Vitis labrusca

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Common Name: Fox Grape

Full to part sun; medium to moderately dry moisture level; prefers sandy or rocky soil but tolerates other types of soil; pH tolerant.

4-75 feet height (depending on support) x 4-8 feet width; greenish white flowers; blooms late spring to early summer; round, ½ inch wide, bluish-black fruit.

Growth Rate:  Fast

Maintenance:   Any pruning best done in winter when plants are dormant; otherwise they bleed profusely (however it is not fatal).

Propagation:  ?

Native Region:  Haywood County in Coastal Plain Province; common in the Interior Low Plateaus; and occurs in isolated counties in the Blue Ridge Province.

Climbs by tendrils and its flowers have a sweet musky fragrance.  Many home orchard catalogs offer selections of this species.  It is the primary ancestor of the slip-skin Concern, or ‘Labruscana’ varieties.  Among wild grapes, it usually has better-tasting berries than most.  Grapes (technically berries) have a strong, sweet taste but skin is thick and bitter, causing a person to spit out this part of the grape.  Needs a warm, sunny location for fruit to ripen.  Cultivars are available.  Spreads by re-seeding itself and can be weedy. Dense leafy cover of the vines provides good nesting habitat for birds.  Fruit attracts a wide variety of birds and mammals.  Leaves are fed on by a wide variety of insects which in turn provide food for nesting birds to feed their babies.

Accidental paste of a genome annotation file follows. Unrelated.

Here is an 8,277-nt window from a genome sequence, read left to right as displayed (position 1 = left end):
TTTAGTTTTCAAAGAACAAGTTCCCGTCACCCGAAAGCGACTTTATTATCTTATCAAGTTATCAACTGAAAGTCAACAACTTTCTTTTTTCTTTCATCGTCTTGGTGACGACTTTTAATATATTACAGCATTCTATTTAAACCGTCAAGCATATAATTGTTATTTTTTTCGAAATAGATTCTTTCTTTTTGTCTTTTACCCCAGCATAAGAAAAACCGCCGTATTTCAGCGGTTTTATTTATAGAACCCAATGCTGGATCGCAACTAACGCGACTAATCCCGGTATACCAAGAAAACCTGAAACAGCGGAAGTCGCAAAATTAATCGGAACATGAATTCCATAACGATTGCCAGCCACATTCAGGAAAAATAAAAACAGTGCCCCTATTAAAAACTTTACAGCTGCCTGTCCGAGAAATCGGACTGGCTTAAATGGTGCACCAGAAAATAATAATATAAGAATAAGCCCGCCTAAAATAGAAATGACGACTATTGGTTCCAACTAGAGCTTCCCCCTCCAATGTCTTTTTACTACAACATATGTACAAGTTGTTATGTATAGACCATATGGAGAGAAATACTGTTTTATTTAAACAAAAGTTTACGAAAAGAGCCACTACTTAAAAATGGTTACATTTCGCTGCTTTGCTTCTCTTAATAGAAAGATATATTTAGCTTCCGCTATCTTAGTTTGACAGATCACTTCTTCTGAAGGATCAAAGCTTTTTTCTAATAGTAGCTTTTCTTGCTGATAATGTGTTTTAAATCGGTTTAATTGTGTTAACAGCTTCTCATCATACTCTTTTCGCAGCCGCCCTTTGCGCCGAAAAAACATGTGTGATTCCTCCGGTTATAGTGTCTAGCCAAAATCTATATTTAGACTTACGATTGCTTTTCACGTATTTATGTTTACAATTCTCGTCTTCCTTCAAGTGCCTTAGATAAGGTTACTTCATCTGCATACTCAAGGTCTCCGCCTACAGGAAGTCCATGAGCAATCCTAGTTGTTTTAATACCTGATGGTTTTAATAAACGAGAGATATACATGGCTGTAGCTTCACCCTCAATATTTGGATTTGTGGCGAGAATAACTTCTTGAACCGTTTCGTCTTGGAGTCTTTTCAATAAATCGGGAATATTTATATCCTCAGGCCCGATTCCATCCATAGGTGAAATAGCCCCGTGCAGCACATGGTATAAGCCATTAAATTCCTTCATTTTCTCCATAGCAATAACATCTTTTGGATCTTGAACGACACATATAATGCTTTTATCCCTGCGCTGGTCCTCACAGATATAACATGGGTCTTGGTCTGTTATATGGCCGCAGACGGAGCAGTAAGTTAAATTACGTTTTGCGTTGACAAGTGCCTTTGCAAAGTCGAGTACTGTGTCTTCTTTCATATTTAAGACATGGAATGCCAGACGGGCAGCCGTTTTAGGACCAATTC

Fox Grape - Vitis labrusca 4
Photo Courtesy of John Hilty
Fox Grape - Vitis labrusca 2
Photo Courtesy of John Hilty
Fox Grape - Vitis labrusca 3
Photo Courtesy Steve C. Garske, Robert W. Freckmann Herbarium,
Fox Grape - Vitis labrusca
Photo Courtesy of John Hilty